Political developments in Italy have catalysed investors’ attention over the last few weeks, as the possibility emerged that the country might leave the Eurozone, or that its new ‘populist’ government might adopt a much more confrontational stance on key EU matters, such as fiscal discipline and migrants.
The majority of Italians believe the euro has not delivered economically for the country.
The return of the so-called ‘re-denomination risk’ for Italy was apparent across financial markets. The yield differential widened between Italian and German bonds (at both the long and short end of the yield curve); equity prices fell (especially bank shares, the best proxy for the country risk) and there was an increase in insurance premia against a sovereign default (as registered by credit-default swaps).
Some even feared that Italy could trigger another global financial crisis, especially if the next general election (whenever it might occur) becomes a de-facto referendum on the country’s participation in the single currency.
Some of these tensions (and their impact on financial markets) have receded since a new government was formed at the beginning of June, but we believe this is just a temporary relief.
Why? Because Italy’s two anti-system parties par excellence, the League and Five Star Movement, have risen to power for one fundamental reason: the majority of Italians believe the euro has not delivered economically for the country.
Italy’s real GDP per capita is lower now than it was when the euro was launched in 1999. Germany’s per-capita real GDP increased by more than 25% over the same period and even Greece has done better than Italy.
The clearest indication of this perceived failure is the fact that Italy’s real GDP per capita is lower now than when the euro was launched in 1999. Germany’s per-capita real GDP increased by more than 25% over the same period and even Greece has done better than Italy, in spite of the economic depression that the country has suffered since 2008 (see Chart 1). So, Italians feel vindicated by those figures when they say that they were better off before the introduction of the euro.
They seem to have forgotten the benefits brought about by the adoption of the single currency, such as much lower interest and inflation rates, and a dramatic fall in the servicing costs of Italy’s gigantic public debt (with expenditure on debt interest collapsing from 12% of GDP to 5% or below). They seem to regret the fact that the loss of monetary sovereignty means it is impossible to resort to periodic currency devaluations as a way of re-gaining competitiveness lost because of the many inefficiencies of the Italian system. These include labour market rigidities, low public and private investment in research and development, unbearable levels of tax evasion and avoidance, intolerable levels of public and private corruption, dysfunctional and costly public administration and legal system.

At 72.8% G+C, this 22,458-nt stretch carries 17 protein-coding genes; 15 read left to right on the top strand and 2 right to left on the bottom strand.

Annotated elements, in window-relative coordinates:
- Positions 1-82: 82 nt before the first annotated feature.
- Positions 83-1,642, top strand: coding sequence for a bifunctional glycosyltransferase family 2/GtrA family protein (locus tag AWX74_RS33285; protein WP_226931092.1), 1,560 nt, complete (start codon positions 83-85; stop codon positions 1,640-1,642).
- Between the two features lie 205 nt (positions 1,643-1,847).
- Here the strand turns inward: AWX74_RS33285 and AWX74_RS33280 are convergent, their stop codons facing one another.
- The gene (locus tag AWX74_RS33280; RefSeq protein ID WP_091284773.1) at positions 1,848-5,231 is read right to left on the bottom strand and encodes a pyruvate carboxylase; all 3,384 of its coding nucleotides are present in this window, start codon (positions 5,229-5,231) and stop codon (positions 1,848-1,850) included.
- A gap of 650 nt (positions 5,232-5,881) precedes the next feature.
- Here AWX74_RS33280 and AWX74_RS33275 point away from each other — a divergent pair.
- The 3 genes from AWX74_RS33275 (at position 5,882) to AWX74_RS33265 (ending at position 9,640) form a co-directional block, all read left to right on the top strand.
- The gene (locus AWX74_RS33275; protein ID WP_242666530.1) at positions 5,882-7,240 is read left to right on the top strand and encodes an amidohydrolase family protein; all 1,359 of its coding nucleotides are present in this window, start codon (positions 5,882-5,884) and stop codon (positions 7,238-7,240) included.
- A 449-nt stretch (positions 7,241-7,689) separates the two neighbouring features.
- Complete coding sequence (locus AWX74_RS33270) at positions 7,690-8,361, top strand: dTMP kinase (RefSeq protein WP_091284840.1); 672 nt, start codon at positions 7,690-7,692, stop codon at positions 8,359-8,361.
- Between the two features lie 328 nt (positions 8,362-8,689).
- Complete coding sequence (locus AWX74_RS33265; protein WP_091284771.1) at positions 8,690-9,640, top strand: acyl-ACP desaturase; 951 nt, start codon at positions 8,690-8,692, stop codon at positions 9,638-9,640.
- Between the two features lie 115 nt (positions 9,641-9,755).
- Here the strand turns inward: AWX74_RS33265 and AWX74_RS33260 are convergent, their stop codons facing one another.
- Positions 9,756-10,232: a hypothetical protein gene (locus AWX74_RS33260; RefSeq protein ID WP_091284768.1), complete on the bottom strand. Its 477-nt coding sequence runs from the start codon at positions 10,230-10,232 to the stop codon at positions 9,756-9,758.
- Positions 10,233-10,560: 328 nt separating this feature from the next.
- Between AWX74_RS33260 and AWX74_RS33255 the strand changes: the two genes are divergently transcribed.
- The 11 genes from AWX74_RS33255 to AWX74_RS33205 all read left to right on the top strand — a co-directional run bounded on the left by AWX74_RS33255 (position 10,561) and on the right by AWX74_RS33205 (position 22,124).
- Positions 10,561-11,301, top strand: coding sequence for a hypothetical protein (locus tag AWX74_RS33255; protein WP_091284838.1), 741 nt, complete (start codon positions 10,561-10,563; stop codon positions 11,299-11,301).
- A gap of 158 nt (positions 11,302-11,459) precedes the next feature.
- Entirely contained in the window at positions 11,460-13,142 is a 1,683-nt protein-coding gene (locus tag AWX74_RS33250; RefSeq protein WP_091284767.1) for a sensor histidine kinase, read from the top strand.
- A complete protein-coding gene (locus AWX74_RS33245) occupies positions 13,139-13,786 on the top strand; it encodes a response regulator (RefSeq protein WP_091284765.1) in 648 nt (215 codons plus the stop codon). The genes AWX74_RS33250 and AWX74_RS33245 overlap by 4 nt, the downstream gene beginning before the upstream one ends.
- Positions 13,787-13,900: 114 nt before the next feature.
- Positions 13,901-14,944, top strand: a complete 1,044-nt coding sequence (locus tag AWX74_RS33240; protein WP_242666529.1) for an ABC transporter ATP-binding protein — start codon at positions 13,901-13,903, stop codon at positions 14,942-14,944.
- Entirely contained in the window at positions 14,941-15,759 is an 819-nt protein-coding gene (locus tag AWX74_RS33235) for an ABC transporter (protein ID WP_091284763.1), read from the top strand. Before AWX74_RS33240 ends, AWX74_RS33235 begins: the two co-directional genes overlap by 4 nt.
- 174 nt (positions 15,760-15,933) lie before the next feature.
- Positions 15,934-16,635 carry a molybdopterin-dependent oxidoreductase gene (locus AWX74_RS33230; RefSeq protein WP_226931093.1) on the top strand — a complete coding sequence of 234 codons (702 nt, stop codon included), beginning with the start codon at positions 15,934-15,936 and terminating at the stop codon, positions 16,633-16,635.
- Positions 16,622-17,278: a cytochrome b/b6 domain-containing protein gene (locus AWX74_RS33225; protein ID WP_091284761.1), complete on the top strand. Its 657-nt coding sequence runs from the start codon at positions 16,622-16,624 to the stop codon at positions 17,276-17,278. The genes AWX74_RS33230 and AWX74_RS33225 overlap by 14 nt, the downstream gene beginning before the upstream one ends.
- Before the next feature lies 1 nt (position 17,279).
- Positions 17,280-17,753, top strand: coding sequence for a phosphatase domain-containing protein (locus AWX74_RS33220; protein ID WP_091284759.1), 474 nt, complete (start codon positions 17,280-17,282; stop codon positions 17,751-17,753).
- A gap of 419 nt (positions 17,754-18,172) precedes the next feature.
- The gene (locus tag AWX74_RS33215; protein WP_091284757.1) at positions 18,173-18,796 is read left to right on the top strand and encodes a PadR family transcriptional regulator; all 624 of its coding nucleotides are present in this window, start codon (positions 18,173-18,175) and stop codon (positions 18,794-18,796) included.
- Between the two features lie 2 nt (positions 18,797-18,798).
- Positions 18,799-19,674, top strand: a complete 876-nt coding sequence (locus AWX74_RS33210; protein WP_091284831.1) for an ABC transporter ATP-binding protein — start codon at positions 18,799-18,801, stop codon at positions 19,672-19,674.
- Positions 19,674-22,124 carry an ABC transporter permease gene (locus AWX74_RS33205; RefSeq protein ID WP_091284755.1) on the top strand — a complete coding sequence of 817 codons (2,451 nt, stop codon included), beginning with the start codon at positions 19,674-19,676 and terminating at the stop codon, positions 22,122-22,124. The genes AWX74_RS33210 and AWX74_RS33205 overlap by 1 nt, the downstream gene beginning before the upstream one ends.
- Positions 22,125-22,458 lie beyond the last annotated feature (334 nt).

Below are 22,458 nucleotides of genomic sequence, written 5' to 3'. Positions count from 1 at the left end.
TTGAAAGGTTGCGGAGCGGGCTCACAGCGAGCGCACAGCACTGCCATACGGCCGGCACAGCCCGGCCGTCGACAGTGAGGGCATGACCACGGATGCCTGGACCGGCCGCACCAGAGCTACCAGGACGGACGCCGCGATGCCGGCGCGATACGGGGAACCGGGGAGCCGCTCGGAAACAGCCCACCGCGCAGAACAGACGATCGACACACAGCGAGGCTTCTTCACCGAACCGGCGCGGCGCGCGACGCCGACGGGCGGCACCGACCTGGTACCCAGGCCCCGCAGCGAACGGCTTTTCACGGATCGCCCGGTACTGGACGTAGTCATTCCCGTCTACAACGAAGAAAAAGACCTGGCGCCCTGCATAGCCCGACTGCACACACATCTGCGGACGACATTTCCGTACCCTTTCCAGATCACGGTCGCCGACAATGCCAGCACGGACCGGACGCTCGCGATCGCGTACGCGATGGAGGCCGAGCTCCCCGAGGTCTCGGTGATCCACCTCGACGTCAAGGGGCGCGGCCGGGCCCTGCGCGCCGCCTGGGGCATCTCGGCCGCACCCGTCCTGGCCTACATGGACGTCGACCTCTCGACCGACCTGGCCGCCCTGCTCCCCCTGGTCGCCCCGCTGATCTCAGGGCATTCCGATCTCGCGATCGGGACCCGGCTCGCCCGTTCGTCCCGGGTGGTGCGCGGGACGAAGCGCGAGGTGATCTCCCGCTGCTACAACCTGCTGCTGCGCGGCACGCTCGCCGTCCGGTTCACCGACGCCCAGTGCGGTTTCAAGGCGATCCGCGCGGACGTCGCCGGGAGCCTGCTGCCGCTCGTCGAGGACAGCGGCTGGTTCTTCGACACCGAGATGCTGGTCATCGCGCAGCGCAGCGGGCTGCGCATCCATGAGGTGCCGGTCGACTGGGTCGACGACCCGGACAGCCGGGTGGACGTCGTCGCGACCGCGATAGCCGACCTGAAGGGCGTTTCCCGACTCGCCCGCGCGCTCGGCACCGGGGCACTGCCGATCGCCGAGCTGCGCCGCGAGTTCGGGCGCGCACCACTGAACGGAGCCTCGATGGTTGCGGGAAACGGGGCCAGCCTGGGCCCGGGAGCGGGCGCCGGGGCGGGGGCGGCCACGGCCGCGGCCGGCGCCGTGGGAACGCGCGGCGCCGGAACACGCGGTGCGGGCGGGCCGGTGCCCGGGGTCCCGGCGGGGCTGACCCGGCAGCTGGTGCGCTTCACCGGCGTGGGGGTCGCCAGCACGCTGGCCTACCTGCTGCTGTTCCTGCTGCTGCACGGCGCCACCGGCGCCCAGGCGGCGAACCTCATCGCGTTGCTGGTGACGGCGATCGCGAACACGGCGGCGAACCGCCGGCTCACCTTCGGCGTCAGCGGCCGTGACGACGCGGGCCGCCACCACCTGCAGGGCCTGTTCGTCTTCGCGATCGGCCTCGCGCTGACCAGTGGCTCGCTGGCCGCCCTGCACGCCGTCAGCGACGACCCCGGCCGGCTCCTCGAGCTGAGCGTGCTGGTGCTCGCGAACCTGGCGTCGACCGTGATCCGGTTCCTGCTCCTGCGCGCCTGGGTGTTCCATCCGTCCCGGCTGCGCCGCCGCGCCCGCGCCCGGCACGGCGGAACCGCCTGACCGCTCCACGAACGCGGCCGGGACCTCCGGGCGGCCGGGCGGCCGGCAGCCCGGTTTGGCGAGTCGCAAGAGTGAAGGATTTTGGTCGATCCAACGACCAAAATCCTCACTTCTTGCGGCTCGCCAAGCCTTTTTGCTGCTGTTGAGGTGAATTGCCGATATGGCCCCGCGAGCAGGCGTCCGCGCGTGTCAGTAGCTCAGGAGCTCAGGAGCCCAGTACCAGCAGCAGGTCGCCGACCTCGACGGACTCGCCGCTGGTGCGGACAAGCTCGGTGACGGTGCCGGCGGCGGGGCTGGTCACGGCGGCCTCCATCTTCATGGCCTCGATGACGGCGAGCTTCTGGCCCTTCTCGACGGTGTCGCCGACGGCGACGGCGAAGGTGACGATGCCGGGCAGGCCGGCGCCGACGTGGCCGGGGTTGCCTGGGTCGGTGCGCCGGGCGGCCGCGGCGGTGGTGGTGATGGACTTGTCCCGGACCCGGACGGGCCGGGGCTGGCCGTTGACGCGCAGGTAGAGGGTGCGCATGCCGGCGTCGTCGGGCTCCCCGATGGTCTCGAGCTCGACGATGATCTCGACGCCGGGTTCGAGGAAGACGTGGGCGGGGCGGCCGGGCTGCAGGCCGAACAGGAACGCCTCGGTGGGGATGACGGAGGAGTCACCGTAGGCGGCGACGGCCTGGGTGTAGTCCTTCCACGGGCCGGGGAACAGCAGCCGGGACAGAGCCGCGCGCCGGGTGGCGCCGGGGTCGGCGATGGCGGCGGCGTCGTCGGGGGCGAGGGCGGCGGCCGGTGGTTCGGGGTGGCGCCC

When confronted with the choice of remaining in or leaving the single currency (which could happen via a general election in which the central debate is exactly that), Italians might initially decide to stay, fearing the costs of a solitary exit, which they could start to experience even before the vote – as a few people would probably start to withdraw money from their bank accounts, as the Greeks did between 2012 and 2015. However, over time Italians might be tempted to leave the Eurozone, feeling that they have what it takes to stand successfully on the global economic stage, including a still-large industrial sector that could export worldwide.
If even a fraction of the new government’s promises were to be included in the budget for 2019, a new collision course with the EU, and the market, will become almost inevitable.
If this analysis is correct, the ‘Italian issue’ will soon be back on the European discussion tables: perhaps as early as September, when the new government will need to draft the budget that has to be sent to Brussels, before the national parliament can approve it by December. The new ‘government contract’ includes promises such as the introduction of a flat tax system, a minimum income policy and a backtracking of the pension system reform introduced by former Prime Minister Mario Monti in 2012. If even a fraction of these were to be included in the budget for 2019, a new collision course with the EU, and the market, will become almost inevitable, particularly if the rating agencies were to downgrade Italian debt to one notch above ‘junk’.
Gold will remain a crucial component of diversified portfolios, as a hedge against potential corrections across asset classes.
What are the implications for financial markets and asset allocation? Some of the extreme moves observed in the last few weeks (falling equity prices, spikes in short- and long-term rates and yield spreads, a rise in CDS premia and so-called ‘ISDA spreads’) could become apparent again, especially if the redenomination risk were to re-appear on investors’ radar screen. In terms of asset allocation, we have suggested for some time that investors adopt a ‘moderate risk-taking stance, within a defensive positioning’, implying quite a large weighting to sovereign bonds and illiquid assets such as private equity and real estate, while being effectively neutral on equities. In this context, gold will remain a crucial component of diversified portfolios, as a hedge against potential corrections across asset classes.